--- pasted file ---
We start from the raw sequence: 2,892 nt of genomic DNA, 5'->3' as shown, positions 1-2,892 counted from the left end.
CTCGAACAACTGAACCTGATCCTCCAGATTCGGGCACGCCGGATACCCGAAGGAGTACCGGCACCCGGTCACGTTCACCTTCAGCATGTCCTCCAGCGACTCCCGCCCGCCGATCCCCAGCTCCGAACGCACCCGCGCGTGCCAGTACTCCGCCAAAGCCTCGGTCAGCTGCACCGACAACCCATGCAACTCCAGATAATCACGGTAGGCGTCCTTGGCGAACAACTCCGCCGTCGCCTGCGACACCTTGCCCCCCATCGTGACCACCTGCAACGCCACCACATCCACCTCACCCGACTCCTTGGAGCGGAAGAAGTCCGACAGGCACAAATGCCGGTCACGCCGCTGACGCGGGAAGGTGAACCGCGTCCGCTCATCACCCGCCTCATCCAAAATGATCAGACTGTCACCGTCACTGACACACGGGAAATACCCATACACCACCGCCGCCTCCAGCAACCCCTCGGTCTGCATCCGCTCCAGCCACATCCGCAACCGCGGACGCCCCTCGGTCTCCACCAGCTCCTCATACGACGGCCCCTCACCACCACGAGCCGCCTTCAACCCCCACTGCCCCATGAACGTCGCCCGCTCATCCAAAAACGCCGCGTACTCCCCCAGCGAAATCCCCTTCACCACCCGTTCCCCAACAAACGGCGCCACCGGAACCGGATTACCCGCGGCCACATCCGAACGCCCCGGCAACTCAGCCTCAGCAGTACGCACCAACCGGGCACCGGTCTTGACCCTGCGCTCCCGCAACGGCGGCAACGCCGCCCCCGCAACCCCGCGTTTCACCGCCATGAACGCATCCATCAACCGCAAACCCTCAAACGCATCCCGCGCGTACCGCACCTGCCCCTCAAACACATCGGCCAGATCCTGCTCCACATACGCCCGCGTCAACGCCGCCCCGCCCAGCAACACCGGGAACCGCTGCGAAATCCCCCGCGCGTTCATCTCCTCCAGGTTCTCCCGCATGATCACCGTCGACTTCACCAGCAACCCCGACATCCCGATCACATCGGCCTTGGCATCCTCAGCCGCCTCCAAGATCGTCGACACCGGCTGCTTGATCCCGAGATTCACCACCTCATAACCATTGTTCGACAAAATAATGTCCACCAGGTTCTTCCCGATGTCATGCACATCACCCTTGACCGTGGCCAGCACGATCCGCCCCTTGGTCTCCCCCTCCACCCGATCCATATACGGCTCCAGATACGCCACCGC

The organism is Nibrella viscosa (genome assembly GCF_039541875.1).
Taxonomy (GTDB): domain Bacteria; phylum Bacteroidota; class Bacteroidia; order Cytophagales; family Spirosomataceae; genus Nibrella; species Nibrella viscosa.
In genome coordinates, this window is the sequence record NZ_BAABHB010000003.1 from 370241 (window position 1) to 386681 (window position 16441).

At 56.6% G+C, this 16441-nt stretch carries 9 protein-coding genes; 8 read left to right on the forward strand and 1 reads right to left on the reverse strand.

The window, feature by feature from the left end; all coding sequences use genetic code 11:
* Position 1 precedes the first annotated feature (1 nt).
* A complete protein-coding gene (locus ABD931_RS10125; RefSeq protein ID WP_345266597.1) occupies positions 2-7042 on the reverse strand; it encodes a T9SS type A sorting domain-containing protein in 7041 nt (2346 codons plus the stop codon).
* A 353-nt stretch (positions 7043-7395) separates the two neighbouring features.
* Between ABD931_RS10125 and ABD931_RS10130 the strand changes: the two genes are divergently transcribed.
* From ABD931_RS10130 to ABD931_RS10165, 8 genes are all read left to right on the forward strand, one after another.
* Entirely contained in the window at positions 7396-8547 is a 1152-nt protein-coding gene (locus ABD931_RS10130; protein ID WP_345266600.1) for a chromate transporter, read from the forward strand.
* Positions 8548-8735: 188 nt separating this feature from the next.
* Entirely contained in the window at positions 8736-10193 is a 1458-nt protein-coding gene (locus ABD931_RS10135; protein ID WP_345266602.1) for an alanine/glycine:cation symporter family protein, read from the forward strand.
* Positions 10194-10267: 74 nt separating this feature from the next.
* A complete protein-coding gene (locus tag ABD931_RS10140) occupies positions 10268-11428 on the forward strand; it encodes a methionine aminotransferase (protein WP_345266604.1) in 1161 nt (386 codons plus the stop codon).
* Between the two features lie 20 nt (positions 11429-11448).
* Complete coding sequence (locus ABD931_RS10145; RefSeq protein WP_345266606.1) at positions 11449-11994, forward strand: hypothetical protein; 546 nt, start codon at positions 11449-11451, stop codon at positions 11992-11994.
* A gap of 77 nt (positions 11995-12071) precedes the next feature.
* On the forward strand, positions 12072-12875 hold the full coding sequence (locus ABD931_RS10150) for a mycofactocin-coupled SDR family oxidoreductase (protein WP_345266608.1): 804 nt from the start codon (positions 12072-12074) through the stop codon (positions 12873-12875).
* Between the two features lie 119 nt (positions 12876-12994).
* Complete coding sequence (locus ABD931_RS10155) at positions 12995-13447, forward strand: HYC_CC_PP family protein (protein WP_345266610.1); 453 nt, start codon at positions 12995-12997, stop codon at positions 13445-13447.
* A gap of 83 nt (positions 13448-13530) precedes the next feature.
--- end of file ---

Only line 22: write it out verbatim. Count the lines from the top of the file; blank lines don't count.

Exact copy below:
* Between the two features lie 119 nt (positions 12876-12994).